3D is in its infancy. Will it come? Sure, along with VHD, but unless you have big big bucks, I’d still shoot long-life material in good HD rather than half-finished 3D formats. But we need to play and to test – how will motion graphics or even simple tummy tags work in 3D?

And these are just three of my little rumblings from the afternoon’s panel – I’ll probably chew it over for ages.

I hope, at least, the audience got a basketful of things to think about.

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Seeing Red again

What on earth will the cinema industry do with a camera like the Red Epic 617?

This is a camera that, if it were to shoot onto the equivalent film, would be using negatives over 180mm wide – that’s beyond IMAX by quite a big percentage. And film wouldn’t be able to capture the dynamic range that this camera can. Projection technology can only barely cope with such a source, and that’s with the help of esoteric multi-screen technology such as Spyder & WatchOut.

But will it bring people together to witness the magic of a movie? Will it enhance the stories? Will it drop an audience further into a created world? Is Ultra-HD cinema going to be a source of inspiration and action? Of course not.

Over the last seven years or so, my love of visiting the cinema has gurgled noisily down the plug hole. My peer group is in agreement that going to a cinema to watch a movie is a chore: poor sound, scratchy prints, badly behaved audiences, and the rest. Seeing Madagascar digitally projected from a hard disk a couple of years ago provided a lovely pristine print and a lovely clarity. But that technology hasn’t made it into the provincial cinemas yet, and I’m not holding my breath.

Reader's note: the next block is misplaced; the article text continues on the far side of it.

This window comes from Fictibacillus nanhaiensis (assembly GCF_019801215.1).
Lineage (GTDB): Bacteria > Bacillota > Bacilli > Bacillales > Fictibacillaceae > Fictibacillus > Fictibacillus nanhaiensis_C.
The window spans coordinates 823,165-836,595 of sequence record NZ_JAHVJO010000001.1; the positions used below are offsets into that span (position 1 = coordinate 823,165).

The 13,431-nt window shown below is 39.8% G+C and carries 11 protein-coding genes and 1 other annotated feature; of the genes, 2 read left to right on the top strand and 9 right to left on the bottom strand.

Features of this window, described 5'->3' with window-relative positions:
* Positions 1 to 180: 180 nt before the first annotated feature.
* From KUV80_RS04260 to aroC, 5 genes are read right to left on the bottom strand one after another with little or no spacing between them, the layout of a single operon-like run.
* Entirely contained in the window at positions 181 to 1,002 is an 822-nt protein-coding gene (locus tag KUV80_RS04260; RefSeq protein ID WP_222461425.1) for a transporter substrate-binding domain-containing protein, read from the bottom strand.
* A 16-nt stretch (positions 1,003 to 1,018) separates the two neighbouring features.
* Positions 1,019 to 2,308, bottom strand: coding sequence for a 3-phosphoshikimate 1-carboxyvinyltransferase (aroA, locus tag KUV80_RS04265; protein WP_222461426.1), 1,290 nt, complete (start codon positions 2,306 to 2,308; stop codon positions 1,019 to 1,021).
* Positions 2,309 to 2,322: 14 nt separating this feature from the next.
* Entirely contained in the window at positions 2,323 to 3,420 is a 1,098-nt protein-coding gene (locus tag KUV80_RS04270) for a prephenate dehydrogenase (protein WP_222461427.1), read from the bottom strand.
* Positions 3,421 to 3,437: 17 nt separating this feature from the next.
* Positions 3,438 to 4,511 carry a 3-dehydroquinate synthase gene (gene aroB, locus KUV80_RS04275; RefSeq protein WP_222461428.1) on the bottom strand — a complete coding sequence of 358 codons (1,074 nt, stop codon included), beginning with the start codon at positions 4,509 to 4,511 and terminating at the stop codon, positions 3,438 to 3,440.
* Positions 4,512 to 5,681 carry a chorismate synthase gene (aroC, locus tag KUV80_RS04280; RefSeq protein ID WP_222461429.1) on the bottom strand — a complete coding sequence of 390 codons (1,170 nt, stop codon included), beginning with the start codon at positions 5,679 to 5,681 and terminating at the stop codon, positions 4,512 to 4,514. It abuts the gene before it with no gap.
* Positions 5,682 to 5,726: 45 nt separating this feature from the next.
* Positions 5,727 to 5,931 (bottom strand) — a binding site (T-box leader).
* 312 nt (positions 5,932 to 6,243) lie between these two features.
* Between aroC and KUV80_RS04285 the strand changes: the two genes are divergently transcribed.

The Hollywood system isn’t exactly churning out movies for my age group anyway. Adolescents and teens must be catered for – this group hasn’t got the dosh to buy big screens and 5.1 audio systems that keep us at home thumbing through the Criterion Collection and prevent us old fogeys from crossing the cinema threshold.

But let’s look on the optimistic side: Scarlet and Epic will enable a raft of new Producers to make films that could not be made before. It could blow apart the Hollywood system that pushes film budgets ever skyward. But where are these films going to be viewed? Sure we have our computers and our TVs. Maybe cinemas will finally get a chance to find a digital projection system that will last enough time for them to make a return on their investment. Maybe (let’s be really optimistic) they get hip to recent innovations such as flexible screening and ‘quiet’ auditoriums like some did with the Saturday Screamers.

Or there’ll be a perpetuation of the system that keeps innovation out, spread betting a portfolio of film treatments, micro-managed to appeal to immature target audiences fed on a diet of star-lead convenience food for the eyes.

But the nurse says I must rest now.

It’s just that I sense an undertow of ‘Spectacle’ when reeling over the extreme resolutions of these cameras. That shooting in Epic proportions will make a dull safe story with familiar faces a little more appetising. That resolution is being applied like Monosodium Glutamate to enhance our appreciation of the movie.